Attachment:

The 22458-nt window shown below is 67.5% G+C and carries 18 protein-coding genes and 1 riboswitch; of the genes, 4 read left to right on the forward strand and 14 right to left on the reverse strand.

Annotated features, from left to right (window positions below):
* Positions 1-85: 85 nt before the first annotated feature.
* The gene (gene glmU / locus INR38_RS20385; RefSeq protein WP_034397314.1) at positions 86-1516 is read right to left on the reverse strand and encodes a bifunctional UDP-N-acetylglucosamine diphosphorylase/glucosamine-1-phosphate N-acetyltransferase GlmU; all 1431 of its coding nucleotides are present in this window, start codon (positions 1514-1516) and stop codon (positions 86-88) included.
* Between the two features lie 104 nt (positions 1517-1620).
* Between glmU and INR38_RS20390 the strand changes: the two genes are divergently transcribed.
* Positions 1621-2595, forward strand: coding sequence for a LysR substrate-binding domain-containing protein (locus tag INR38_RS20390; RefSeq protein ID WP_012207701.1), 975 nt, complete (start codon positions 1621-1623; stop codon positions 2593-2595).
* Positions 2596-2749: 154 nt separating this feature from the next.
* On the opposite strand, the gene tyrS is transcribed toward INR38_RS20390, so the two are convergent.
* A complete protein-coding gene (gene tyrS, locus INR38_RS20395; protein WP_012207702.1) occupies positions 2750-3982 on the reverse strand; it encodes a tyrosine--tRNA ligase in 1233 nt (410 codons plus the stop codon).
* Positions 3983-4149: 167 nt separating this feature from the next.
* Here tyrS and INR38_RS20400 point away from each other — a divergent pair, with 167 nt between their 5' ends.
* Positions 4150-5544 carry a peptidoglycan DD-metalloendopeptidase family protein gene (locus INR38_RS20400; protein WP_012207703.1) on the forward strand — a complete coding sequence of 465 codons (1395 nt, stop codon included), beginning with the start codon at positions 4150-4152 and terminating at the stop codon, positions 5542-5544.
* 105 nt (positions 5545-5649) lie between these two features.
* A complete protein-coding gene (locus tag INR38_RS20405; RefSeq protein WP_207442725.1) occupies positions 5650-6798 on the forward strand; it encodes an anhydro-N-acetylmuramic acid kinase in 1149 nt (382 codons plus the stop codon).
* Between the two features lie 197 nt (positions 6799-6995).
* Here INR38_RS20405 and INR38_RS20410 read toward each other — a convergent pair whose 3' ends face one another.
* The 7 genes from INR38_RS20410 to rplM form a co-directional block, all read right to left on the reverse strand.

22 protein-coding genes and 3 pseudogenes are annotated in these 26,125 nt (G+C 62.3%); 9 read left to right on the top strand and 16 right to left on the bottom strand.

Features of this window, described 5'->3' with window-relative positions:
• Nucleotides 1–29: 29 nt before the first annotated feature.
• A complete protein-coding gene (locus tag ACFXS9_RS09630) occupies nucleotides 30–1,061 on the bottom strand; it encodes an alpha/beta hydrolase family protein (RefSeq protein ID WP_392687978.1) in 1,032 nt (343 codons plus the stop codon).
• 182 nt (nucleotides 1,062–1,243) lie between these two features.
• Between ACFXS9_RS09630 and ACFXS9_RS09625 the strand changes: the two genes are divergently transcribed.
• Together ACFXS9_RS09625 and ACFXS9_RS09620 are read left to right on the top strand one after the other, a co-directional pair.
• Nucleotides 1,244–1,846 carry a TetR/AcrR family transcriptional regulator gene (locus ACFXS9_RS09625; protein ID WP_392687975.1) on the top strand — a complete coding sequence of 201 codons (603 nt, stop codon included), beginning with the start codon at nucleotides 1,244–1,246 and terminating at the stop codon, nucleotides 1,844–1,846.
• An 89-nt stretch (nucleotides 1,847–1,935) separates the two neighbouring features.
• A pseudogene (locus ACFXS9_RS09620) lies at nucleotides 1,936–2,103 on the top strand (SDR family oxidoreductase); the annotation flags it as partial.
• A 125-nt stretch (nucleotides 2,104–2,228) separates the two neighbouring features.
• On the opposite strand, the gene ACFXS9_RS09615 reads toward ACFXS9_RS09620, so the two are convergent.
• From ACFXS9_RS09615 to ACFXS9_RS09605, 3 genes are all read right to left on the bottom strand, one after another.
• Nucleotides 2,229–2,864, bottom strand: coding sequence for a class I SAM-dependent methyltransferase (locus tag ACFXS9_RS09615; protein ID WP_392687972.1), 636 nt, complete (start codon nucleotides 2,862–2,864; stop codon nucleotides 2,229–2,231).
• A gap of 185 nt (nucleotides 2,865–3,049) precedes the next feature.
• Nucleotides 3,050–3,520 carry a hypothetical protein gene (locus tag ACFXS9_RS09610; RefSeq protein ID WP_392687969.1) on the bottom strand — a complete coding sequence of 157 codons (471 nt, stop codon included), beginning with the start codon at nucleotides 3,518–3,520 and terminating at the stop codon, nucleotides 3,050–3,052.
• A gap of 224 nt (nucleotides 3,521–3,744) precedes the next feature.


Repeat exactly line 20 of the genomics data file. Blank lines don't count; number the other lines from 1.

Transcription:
Features of this window, described 5'->3' with window-relative positions: